Digital Transition Outcomes: From Online Reality to Mixed Reality 365
Doctor of Psychology, Professor, Corresponding Member of the Russian Academy of Education, Deputy Head of the Department of Personality Psychology, Lomonosov Moscow State University, Moscow, Russia
PhD in Psychology, Associate Professor, Department of Neuro- and Abnormal Psychology of the Faculty of Psychology, Lomonosov Moscow State University, Moscow, Russia
Nowadays, when most people are on the Internet and “connected” most time of the day and night, the Internet becomes a place of the socialization of modern children and adolescents, which requires a rethinking of changes in user activity, digital competence and online risks in recent years. The aim of this study was to compare user activity, online risks, and digital competence in adolescents and parents according to three population studies carried out in 2010, 2013, and 2019. The data of 1219 parents of 12—17-year-old adolescents and 1553 adolescents aged 12-17 years from 15 regions of Russia who replied to the research questions in 2019 were compared with the answers of 1203 adolescents aged 12—17 years and 1209 parents in 2013, as well as with the answers of 685 pairs “parent — teenager aged 12—16 years” in 2010. It was shown that a higher level of user activity by 2019 allows suggesting its transformation into experience of a “combined” reality, manifested at an objective level in complementing the online activity with most of daytime activities and at a subjective level — in adolescents’ experience of reality as combined and not divided into online and offline. Compared to 2010, adolescents are significantly less likely to encounter sexual content and malware online, but more often experience cyber-aggression and public revealing of their personal information without their consent. The overall level of digital competency by 2019 is higher than in 2013 for both adolescents and parents, with the largest changes related to responsibility, and the minimum changes — to motivation to improve their knowledge.
The reported study was funded by Russian science Foundation, project number 18-18-00365.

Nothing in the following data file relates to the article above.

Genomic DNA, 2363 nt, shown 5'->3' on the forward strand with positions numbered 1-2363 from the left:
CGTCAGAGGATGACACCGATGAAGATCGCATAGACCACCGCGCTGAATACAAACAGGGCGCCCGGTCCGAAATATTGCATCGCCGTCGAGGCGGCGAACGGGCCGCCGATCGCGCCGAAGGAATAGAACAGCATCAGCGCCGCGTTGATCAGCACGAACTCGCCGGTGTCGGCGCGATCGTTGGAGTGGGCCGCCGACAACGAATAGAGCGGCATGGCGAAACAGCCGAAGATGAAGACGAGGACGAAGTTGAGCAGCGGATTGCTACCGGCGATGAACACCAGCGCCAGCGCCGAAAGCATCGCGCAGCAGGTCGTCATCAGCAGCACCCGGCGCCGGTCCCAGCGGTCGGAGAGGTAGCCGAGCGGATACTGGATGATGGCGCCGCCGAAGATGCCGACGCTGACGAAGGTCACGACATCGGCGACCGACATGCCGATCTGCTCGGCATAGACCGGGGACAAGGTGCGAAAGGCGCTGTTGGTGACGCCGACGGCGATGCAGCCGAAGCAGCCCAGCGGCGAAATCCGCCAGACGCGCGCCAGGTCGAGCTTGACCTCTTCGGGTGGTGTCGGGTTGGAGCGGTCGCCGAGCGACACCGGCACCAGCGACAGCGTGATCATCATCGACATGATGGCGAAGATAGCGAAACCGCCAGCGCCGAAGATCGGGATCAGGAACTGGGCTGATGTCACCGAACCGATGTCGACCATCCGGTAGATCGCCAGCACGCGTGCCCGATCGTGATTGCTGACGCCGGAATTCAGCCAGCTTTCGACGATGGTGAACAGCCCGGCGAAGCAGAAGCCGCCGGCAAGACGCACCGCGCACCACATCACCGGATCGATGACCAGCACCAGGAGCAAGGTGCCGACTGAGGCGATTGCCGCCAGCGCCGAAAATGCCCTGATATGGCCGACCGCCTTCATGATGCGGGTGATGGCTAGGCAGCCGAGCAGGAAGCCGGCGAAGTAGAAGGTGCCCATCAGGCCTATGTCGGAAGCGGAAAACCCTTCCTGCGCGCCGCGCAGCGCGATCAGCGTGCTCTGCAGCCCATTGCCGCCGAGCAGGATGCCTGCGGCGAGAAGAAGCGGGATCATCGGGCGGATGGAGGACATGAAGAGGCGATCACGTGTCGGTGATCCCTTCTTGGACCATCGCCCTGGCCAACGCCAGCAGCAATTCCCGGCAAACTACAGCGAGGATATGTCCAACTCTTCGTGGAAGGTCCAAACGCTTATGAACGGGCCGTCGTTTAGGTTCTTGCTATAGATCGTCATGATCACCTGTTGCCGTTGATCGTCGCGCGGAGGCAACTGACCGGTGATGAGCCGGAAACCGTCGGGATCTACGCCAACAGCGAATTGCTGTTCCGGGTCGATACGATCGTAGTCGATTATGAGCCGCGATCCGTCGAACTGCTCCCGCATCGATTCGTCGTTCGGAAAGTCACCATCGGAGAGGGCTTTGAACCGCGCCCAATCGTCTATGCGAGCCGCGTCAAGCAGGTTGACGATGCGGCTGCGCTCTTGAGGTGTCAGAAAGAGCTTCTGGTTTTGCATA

Soldatova G.U. Tsifrovaya socializaciya v
kul`turno-istoricheskoj paradigme: izmenyayushchijsya rebenok v
izmenyayushchemsya mire [Digital socialization in the cultural-historical
paradigm: a changing child in a changing world] Social`naia psikhologiia i
obshchestvo. [Social Psychology and Society]. 2018. Tom 9. №
3. S. 71—80.
Soldatova G.U., Nestik T.A., Rasskazova E.I., Zotova E.Yu.
Cifrovaya kompetentnost` rossiiskikh podrostkov i roditelei: rezul`taty`
vserossiiskogo issledovaniya. [Digital competence of Russian teenagers and
parents: results of the all-Russian research] Moscow: Foundation for Internet
Soldatova G.U., Rasskazova E.I. Kratkaya i skriningovaya
versii indeksa tsifrovoi kompetentnosti: verifikaciya i vozmozhnosti
primeneniya [Brief and screening versions of the digital competence index:
verification and application possibilities]. Natsionalnyi psikhologicheskii
zhurnal [National psychological journal] No. 3 (31). S. 47—56.
Soldatova G.U., Rasskazova E.I. Motivaciya v strukture
tsifrovoi kompetentnosti rossiiskikh podrostkov [Motivation in the structure of
the digital competence of Russian adolescents] Natsionalnyi
psikhologicheskii zhurnal [National psychological journal]. 2017. 1
(25). S. 3—14.
Appel M., Stiglbauer B., Batinic B., & Holtz P.
Internet use and verbal aggression: The moderating role of parents and peers.
Computers in human behavior. 2014. Т. 33. С. 235—241.
Baumgartner S.E., Weeda W.D., van der Heijden L.L., &
Huizinga M. The relationship between media multitasking and executive function
in early adolescents. The Journal of Early Adolescence. 2014. Т. 34. №.
8. С. 1120—1144.